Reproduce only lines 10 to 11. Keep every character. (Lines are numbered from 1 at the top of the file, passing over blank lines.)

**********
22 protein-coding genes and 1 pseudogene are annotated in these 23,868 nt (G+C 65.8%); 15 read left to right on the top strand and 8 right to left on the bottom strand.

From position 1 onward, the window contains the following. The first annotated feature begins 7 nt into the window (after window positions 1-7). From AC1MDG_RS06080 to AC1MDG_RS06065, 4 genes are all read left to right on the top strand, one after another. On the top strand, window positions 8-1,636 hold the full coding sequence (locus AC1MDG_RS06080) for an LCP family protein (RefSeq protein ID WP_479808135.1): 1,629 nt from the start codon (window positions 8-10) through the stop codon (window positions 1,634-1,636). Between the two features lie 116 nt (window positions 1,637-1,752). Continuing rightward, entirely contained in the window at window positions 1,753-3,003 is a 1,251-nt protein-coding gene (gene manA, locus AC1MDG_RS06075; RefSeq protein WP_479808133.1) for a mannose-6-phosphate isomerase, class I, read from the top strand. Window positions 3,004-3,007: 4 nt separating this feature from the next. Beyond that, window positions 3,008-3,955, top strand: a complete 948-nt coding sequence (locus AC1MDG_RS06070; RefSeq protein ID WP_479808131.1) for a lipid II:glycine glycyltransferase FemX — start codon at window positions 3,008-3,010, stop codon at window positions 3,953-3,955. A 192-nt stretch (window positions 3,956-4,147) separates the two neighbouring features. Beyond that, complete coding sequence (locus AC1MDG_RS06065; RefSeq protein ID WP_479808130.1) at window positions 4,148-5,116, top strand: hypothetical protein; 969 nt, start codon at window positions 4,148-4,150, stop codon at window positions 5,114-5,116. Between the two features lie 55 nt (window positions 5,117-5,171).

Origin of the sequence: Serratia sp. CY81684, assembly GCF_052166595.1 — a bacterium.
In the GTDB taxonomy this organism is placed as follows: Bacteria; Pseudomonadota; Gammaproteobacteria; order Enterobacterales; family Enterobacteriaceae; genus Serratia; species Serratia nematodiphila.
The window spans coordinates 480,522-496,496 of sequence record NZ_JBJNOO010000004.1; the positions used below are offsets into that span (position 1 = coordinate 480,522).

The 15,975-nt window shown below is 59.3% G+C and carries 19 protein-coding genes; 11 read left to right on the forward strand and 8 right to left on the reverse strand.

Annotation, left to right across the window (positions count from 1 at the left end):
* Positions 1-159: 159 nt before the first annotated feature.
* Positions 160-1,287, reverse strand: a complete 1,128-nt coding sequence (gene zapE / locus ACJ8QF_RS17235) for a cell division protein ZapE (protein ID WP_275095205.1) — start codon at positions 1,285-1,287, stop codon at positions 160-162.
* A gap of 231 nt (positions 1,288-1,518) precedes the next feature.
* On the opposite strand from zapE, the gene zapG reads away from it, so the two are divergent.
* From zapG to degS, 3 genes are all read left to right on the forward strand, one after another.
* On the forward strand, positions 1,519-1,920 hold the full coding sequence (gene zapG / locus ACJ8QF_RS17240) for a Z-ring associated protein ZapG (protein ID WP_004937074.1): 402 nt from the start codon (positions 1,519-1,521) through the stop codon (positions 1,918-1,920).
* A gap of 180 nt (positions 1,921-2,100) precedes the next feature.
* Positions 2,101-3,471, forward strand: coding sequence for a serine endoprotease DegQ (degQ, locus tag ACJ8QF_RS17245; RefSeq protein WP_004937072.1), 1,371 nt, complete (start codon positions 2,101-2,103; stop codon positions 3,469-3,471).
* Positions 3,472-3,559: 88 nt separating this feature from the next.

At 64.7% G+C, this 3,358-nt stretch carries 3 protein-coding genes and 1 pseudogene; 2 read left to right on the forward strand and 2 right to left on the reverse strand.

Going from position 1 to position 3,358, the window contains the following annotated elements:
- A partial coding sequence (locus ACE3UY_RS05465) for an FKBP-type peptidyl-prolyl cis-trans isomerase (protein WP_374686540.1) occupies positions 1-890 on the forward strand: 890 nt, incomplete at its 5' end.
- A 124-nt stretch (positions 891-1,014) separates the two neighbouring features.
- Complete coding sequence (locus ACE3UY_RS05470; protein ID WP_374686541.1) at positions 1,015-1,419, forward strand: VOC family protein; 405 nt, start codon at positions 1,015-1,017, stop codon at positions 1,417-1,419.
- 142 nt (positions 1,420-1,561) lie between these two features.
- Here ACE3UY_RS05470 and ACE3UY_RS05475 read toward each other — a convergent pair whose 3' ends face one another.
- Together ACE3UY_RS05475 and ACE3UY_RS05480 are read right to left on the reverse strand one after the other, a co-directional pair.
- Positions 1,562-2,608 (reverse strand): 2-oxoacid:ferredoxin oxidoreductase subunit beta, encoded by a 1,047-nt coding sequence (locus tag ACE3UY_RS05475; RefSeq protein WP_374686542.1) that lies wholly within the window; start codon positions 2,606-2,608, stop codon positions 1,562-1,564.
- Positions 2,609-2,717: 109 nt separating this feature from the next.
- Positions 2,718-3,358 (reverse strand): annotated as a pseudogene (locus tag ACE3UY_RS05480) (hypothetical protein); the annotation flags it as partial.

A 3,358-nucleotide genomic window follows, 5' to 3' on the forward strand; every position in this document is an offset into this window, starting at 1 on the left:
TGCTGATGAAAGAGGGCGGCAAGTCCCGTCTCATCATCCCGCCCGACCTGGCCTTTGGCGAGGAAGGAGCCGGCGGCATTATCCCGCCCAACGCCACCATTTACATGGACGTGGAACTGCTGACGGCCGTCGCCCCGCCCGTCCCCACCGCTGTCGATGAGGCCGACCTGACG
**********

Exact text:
* A gap of 231 nt (positions 1,288-1,518) precedes the next feature.
* On the opposite strand from zapE, the gene zapG reads away from it, so the two are divergent.